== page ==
Today, I have the lovely Tonia Brown as my guest. You can read more about her on her blog. Thanks, Tonia!
First of all, big thanks to Pembroke for letting me inside her world. I wanted to crawl inside her brain, but this was as close as she would let me get.
I thought about a lot of different things to blog about, and decided after much brooding that I would talk about folks lack of fact finding. In other words:
Research! Research! Research!
There is a reason the experts say, “Write what you know.” And it ain’t just because the words sound cool. Write what you know means write about things you are familiar with. These are invaluable first words for the new writer. Listen and heed them well, because their wisdom is ancient and their beauty is true. Writing what you know is about sharing your passions, your career, your life with other folks. Are you a nurse? Then write medical based horrors. Are you a carpenter? Then write about murder with hammers and saws and stuff. Computer programmer? Killer code!
Yet, as you branch out into your writing career and blossom like the lexiconic flower I know you are, you are going to want to write about other things. Things that aren’t your passions or career or life history. The nurse will want to write an FBI thriller. The carpenter will want to try a medical romance. And the computer programmer? Probably still killer code. Trust me, those programmers live, eat and breath the stuff.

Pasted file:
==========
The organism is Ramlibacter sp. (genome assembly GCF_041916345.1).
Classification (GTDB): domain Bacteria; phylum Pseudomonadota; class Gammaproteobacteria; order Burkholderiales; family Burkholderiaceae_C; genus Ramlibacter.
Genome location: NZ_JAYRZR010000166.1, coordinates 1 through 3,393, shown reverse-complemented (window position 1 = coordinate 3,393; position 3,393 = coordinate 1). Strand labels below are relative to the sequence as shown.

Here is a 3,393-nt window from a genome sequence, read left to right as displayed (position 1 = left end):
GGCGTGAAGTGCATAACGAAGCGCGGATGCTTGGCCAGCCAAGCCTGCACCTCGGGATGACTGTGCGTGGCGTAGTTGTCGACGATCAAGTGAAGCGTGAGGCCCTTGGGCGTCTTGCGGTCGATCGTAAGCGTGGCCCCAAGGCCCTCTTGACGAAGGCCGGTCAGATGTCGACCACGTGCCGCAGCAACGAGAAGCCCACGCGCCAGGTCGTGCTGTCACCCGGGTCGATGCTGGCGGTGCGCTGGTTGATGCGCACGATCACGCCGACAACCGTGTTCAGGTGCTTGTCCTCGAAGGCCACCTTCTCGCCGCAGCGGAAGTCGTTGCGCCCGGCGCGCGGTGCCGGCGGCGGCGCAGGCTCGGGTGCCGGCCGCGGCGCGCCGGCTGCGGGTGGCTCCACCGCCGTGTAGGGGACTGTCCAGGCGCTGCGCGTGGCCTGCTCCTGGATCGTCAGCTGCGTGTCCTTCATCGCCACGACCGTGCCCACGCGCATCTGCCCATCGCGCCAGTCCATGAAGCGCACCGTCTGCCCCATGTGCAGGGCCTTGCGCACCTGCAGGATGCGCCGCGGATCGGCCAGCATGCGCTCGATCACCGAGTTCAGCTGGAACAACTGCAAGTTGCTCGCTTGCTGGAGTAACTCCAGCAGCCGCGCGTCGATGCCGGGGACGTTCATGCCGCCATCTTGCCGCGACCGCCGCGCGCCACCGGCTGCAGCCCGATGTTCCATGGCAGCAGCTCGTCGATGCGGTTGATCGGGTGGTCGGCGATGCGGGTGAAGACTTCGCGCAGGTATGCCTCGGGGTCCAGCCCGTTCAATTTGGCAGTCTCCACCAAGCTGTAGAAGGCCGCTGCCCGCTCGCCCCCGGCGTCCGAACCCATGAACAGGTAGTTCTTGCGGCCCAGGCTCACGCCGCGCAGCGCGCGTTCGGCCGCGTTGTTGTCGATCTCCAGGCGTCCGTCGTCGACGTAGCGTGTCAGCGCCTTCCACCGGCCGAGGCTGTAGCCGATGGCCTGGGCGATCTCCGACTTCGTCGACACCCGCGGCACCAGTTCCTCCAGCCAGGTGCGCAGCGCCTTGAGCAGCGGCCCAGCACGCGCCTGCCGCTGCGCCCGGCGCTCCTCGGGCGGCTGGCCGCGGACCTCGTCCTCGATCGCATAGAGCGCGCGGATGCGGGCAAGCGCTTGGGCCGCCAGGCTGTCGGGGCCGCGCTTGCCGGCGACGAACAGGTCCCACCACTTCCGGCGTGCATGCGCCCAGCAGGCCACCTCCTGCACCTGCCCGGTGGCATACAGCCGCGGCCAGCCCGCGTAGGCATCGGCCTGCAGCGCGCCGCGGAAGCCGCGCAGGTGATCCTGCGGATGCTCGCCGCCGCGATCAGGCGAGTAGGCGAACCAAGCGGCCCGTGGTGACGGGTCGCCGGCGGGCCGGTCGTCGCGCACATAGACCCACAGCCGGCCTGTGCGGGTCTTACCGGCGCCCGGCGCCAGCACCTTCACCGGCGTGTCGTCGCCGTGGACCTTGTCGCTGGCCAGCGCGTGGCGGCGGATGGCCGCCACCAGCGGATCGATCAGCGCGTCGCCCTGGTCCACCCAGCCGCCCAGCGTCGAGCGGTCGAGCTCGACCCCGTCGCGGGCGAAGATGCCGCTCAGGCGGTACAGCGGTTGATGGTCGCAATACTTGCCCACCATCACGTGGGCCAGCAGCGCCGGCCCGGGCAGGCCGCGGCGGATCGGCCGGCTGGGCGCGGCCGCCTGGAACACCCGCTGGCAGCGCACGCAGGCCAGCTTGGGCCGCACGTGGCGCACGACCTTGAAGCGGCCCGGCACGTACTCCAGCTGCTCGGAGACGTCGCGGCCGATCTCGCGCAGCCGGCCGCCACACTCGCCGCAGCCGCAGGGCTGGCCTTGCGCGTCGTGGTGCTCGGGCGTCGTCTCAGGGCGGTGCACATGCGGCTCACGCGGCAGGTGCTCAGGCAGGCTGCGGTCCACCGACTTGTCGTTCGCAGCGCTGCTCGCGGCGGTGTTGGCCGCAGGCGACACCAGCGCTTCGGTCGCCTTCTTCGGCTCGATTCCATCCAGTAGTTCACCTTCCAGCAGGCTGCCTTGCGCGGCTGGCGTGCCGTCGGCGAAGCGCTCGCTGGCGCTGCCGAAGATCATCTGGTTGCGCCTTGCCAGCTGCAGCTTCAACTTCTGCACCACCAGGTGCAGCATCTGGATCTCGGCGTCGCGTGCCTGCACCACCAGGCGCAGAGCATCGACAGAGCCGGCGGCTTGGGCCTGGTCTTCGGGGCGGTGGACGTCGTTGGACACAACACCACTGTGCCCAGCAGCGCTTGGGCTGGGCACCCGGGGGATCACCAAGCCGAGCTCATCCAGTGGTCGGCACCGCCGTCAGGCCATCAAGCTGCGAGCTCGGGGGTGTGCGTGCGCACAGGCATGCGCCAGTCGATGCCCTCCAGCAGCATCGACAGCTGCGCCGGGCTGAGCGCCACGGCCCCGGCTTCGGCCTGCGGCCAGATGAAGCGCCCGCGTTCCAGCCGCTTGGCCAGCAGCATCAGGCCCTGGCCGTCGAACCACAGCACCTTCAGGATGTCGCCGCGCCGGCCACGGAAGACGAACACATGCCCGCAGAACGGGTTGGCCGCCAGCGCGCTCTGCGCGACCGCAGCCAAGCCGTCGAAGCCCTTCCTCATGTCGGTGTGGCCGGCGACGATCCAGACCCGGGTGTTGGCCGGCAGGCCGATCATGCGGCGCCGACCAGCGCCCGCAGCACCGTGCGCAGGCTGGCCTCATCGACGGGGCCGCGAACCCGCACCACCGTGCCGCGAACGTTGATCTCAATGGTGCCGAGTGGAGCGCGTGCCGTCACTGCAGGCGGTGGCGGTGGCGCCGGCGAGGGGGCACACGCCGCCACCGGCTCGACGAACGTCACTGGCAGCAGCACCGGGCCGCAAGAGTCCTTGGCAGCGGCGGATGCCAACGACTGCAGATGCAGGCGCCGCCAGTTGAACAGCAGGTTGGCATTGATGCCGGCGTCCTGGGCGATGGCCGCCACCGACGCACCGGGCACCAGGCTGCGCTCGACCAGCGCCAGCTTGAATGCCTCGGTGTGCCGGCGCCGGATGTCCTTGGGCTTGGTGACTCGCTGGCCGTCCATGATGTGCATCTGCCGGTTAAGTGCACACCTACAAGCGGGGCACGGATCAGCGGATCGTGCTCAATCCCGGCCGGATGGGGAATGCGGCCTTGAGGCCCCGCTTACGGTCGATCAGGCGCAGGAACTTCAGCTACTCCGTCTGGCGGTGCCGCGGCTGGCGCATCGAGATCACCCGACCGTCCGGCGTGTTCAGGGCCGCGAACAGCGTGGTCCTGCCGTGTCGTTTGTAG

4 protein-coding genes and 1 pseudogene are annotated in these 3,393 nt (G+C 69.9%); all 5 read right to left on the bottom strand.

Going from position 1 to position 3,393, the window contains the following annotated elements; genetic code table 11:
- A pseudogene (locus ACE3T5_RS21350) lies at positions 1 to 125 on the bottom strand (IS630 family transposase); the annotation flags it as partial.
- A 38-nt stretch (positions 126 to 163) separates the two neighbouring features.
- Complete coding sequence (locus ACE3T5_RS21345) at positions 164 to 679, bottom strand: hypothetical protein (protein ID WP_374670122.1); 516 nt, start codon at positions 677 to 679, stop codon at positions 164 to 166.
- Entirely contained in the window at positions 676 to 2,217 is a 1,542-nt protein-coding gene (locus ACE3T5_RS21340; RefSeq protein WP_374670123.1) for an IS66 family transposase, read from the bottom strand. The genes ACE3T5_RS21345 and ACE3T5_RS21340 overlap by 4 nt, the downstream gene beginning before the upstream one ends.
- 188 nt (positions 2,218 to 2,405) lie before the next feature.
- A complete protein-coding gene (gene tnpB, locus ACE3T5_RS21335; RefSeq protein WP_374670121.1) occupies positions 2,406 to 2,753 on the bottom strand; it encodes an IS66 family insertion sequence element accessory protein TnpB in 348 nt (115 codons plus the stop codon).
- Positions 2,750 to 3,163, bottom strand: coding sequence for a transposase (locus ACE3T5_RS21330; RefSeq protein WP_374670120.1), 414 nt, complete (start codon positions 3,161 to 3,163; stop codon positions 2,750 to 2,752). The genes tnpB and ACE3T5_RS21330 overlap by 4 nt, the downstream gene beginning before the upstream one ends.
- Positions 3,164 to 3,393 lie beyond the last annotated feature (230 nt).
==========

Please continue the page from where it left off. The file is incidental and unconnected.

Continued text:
If you dare to cross that line and move out of your comfort zone, then do yourself … no! Do us ALL a favor and for the love of all that is holy, do your God damned research! Don’t write about a rifle shooting buckshot. Don’t put a fuse in C4. Don’t, no matter what you do, use the typing of blood as an essential plot tool in a pre 1900 tale. Yes, yes I have done all of these and more. Thankfully they were all early draft mistakes, corrected by, dun dun dun research!
Save yourself the humiliation of a reader pointing out something that could have been so easily avoided by even five minutes of Wikipedia reading. Not that Wikipedia is the end all and be all of knowledge but … well … you get the idea. If you’re going to write a Civil War novel, read about the Civil War. If you want to write a Western, then at the very least watch a Western movie. (I recommend The Good, The Bad and The Ugly. In that order.) And if you want to write a hot zombie erotica read Lucky Stiff, by Tonia Brown.
Oh yes, I went there.
To conclude, I may seem harsh in my scolding, but heed my warning: You shall save a lot of embarrassment for both you and your readers if you know what you are talking about. Or at the very least, sound like you do.
Happy writing, folks!